In addition to allowing the state to fast track applications received through the federal marketplace, the mitigation plan also includes strategies such as enrolling the parents of children enrolled on Medicaid. Prior to expansion, low-income adults were not eligible for Medicaid, but their children were.
Tim McBride, a health policy analyst, professor at the Brown School at Washington University in St. Louis and former chair of the MO HealthNet Oversight Committee, said he will applaud DSS if the agency can meet the new Sept. 30 goal.
“But it’s a big mountain to climb,” he said. On average, the state processes 2,000 to 3,000 applications per week, although this past week they saw a jump, processing 5,000 applications.
‘I need Medicaid for the appointment’
Over 200,000 newly-eligible Missourians have enrolled in Medicaid since expansion went into effect last year. But the state is still receiving a steady influx of new applications atop the large backlog.
“The fact that you have [over] 200,000 people enrolled in Medicaid expansion and you still have this many more that are waiting in a queue really speaks to the need,” Weisgrau said.
For applicants, waiting months is often untenable. Long wait times deprive patients of their necessary medications, cause them to delay needed care and forgo preventative care altogether, said Brooks, the Georgetown University professor.
Katezar Be, a 25 year old from Kansas City who works as a home health aide for the elderly, applied for Medicaid on April 26.
Over four months later, she’s still waiting.
Be has an appointment for a cancer screening early next month.
“I need Medicaid for the appointment,” she said. She will have to cancel it if she doesn’t get enrolled on time. She also needs to go to the dentist for a filling, but can’t afford it.
“I don’t know why it’s taking so long,” she said. “We’ve been applying since April.”
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Be has heard nothing from the state about her application.
She submitted her application with the help of Jim Torres, who enrolled her at the community health center Samuel Rodgers Health Center. Be was there for a discounted dentist appointment and Torres was doing outreach to help low-income patients apply for Medicaid.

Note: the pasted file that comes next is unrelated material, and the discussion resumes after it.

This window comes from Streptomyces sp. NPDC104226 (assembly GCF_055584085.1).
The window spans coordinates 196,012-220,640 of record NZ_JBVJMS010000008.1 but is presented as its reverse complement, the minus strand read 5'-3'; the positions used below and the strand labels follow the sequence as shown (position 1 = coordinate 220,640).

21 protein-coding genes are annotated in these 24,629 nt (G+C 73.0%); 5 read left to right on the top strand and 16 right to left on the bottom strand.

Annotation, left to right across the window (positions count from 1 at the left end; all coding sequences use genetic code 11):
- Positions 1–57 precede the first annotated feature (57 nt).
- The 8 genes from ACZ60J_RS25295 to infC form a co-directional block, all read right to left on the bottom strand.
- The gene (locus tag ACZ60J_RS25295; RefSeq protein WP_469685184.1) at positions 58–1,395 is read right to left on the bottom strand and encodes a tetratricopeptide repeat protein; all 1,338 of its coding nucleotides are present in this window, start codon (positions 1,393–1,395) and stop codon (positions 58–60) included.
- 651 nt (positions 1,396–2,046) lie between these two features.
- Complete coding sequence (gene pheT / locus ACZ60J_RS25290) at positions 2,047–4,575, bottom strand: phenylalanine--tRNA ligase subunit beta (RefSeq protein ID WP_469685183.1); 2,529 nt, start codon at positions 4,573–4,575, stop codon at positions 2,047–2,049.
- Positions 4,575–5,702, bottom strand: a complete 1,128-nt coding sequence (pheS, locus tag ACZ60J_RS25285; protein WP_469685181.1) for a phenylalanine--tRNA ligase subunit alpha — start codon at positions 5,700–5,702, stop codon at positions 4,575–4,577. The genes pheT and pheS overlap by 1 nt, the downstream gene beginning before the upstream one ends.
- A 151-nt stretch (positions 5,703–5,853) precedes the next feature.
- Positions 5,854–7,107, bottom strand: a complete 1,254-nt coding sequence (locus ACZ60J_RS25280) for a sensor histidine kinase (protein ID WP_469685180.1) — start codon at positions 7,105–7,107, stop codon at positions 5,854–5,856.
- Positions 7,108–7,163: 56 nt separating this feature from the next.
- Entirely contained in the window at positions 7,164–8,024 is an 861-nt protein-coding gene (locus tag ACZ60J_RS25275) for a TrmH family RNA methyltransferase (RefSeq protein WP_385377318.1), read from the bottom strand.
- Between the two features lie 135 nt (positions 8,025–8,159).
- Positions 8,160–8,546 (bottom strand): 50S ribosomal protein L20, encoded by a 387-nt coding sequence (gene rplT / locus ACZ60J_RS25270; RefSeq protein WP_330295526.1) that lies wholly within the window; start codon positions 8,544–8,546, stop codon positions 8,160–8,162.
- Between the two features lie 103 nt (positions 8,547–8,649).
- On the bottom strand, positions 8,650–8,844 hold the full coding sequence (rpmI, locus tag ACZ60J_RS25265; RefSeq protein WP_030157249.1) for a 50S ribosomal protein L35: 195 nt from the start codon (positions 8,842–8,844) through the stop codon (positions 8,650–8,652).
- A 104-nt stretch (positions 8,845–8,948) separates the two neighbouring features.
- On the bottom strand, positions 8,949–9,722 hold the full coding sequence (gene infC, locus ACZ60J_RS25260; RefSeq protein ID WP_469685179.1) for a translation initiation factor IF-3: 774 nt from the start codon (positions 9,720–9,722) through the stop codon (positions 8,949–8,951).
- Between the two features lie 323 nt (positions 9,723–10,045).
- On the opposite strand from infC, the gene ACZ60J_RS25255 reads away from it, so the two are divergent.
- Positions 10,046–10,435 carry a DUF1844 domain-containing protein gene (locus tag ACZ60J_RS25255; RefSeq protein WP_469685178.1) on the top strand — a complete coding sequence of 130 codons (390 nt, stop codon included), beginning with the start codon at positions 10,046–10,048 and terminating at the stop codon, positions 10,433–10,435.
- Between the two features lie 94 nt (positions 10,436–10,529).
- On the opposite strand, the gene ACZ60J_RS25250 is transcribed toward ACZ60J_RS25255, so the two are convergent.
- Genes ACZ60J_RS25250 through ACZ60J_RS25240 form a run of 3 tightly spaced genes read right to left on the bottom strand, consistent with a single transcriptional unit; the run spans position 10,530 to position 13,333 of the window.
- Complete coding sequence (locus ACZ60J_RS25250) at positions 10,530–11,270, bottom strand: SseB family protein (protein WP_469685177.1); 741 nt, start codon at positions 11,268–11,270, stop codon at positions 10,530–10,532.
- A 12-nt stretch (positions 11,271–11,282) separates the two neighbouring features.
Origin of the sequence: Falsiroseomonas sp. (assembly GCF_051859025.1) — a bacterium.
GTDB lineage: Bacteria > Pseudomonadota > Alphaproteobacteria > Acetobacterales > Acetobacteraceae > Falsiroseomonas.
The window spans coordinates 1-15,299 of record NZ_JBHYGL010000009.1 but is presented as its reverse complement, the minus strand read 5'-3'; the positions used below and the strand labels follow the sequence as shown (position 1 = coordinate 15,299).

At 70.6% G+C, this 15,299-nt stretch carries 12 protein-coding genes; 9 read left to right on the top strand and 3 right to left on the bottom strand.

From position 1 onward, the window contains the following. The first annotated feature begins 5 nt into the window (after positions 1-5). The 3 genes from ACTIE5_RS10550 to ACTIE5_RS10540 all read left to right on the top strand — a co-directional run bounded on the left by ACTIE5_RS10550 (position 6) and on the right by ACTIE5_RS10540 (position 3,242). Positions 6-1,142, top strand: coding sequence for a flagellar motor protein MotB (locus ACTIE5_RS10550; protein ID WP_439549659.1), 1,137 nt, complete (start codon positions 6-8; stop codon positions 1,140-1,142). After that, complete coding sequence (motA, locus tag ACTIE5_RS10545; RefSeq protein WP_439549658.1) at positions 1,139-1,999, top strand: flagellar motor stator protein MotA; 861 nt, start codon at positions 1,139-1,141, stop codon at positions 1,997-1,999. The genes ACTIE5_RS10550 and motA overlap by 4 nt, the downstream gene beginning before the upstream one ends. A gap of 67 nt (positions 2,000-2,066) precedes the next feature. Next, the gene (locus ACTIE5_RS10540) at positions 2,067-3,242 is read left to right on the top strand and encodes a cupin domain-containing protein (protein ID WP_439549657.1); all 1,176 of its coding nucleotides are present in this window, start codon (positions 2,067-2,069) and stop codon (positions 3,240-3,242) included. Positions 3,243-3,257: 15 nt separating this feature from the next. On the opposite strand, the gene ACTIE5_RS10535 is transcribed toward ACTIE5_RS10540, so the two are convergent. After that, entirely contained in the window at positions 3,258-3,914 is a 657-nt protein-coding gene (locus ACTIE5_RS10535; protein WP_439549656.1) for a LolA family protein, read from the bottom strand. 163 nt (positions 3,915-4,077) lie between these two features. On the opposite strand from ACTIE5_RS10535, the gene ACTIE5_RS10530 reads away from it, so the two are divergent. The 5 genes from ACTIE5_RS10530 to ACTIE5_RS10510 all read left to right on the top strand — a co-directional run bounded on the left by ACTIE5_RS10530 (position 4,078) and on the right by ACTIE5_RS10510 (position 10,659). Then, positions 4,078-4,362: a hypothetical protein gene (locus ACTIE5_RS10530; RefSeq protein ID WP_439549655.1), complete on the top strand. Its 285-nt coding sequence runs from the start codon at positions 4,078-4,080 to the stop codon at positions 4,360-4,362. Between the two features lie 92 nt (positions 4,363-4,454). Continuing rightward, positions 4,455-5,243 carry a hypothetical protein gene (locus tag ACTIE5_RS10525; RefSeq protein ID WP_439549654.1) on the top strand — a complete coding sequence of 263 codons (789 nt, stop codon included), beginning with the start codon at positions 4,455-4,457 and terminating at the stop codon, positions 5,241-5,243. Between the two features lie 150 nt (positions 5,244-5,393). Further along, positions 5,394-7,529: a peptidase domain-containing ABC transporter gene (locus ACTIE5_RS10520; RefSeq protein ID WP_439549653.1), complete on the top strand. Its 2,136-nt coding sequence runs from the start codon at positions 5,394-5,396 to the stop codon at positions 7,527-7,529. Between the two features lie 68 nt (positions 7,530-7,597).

Torres, who is the program manager for health insurance services at Sam Rodgers, said when he searches Be’s name in the system to view the status of her application, which federally qualified health centers can access, “it looks like nothing is in there,” as of Aug. 5.
“They need to find this application and start working on it,” said Torres.
Torres told Be not to submit another application; he knows that the state has dealt with duplicate application problems. When patients don’t hear back, they fear their application hasn’t gone through and resubmit, which worsens the backlog, and the cycle repeats.
The mitigation plan states at one point Missouri identified at least 10,000 duplicate applications, and as of the mid-July mitigation plan, had just under 3,000.
Torres said this is just one of many cases he’s worked on with severe delays. One applicant he helped apply in December wasn’t approved until June.
“And not everybody’s got access to a navigator,” he said.
‘Another wave is coming’
Overcoming the compliance issues is of great urgency, some say, because more administrative hurdles lie on the horizon.
In November, the federal marketplace enrollment season will open, which typically brings in a stream of new applications to Medicaid, because the marketplace automatically transfers the applications of those with too low an income to qualify for the federal healthcare.
Longer-term, possibly early next year, the end of the federal public health emergency looms, which paused recertifications for Medicaid. The state cannot currently remove anyone from its Medicaid rolls.
Once the public health emergency ends, the state must complete eligibility renewals for all Medicaid recipients — a process some worry could overwhelm the department, erroneously strip qualified patients of coverage, and strain the state’s processing of new applications.
“If they don’t dig themselves out of this hole, they’ll be facing a significant uphill battle in terms of processing renewals for the hundreds of thousands of people enrolled come the end of the (public health emergency)” Brooks said.
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“It is really important,” she added, “the state get a handle on this and get caught up as quickly as possible because another wave is coming.”
Tracy McCreery, a state representative who sits on the MO HealthNet Oversight Committee, said that the state is still working on applications from February. The backlog was nearly 50,000 in June; McBride said the ideal count is closer to 10,000 or under.
“That’s very concerning to me,” McCreery said, later adding: “It makes me uncomfortable that we as the state government are doing things that are adding worry and concern to families rather than helping alleviate things.”
When administrative challenges mount, “it’s always the enrollees who fall through the cracks,” said Shafer, from Boston University. “Or they have to deal with the headache of pestering the state agency about it.”